In 2004, John Lydon appeared on a British reality TV program set in an Australian jungle called I’m a Celebrity, get me outta here! He caused controversy by saying the C-word live on British TV.

In 2005, they were voted into the Rock and Roll Hall of Fame. In true punk rock form, they refused to attend the ceremony and sent a note to Rolling Stone magazine voicing their displeasure with the institution (“Next to the Sex Pistols, that Hall Of Fame is a piss stain”). Rolling Stone founder Jann Wenner read the note in its entirety at the ceremony.

Johnny Rotten was known to wear a shirt that said “Pink Floyd sucks” as punk was rebelling not only against society, but also the complex progressive music which Pink Floyd were a perfect example of. David Gilmour (guitarist of Pink Floyd) has said that when he met Rotten that the Sex Pistol singer apologized for the stunt and admitted he was a fan of Pink Floyd.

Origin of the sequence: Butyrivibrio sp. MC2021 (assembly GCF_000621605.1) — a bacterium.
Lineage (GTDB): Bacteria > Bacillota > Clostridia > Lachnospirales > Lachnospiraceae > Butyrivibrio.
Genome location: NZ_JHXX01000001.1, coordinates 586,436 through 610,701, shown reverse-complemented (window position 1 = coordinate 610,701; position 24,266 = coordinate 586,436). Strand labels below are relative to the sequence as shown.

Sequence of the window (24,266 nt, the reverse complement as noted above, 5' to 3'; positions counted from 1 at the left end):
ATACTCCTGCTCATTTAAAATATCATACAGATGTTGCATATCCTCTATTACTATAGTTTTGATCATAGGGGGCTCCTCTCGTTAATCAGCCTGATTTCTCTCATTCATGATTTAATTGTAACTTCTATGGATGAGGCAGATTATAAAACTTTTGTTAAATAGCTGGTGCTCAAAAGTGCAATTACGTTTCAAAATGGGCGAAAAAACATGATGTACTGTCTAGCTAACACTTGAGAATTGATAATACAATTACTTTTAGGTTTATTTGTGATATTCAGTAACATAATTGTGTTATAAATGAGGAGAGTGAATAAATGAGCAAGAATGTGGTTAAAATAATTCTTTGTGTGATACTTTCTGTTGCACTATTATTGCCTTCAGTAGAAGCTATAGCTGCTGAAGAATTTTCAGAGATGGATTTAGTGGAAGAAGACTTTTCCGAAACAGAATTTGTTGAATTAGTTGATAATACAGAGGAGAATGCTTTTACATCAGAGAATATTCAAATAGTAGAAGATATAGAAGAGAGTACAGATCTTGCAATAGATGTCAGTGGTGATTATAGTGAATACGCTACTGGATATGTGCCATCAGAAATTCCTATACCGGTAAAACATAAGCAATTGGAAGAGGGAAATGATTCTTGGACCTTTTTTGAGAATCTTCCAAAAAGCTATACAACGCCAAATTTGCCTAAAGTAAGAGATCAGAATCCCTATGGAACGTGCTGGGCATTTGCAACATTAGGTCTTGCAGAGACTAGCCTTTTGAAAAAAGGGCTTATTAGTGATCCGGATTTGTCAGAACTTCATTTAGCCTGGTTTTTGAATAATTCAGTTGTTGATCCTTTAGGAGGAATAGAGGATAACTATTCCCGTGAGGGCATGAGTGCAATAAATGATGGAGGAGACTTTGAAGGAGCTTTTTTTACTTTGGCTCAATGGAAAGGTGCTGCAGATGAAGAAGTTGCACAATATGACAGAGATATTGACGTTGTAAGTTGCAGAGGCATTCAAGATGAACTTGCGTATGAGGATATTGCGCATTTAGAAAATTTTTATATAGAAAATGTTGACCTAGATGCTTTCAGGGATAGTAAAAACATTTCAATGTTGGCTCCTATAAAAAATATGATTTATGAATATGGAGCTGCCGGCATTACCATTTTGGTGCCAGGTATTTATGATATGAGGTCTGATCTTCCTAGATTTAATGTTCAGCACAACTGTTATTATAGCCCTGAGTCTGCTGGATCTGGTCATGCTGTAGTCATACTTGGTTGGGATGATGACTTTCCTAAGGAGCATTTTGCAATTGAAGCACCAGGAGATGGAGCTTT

They were known first as The Strand, then The Swankers before settling on The Sex Pistols.

Never Mind The Bollocks, Here’s The Sex Pistols is the only studio album they released. All others were live albums, compilations or movie soundtracks.

In November 2007, The Sex Pistols reformed to play five nights at Brixton’s Carling Academy and also gigs in Glasgow and Manchester. They also played on The Craig Fergurson Show and The Jay Leno Show.

Also in 2007, they rerecorded “Anarchy In The UK” and “Pretty Vacant” for Guitar Hero.

When the band was conceived, Steve Jones was the lead singer. He moved to guitar when original member Wally Nightingale left, which left an opening for a frontman. Rotten got the job when he auditioned for their manager Malcolm McLaren by lip-synching to the Alice Cooper song “I’m Eighteen.”

Johnny Rotten has described the band as “musical vaudeville” and “evil burlesque,” admitting that their image and stage shows are as important as their music. Alice Cooper was a big influence on him.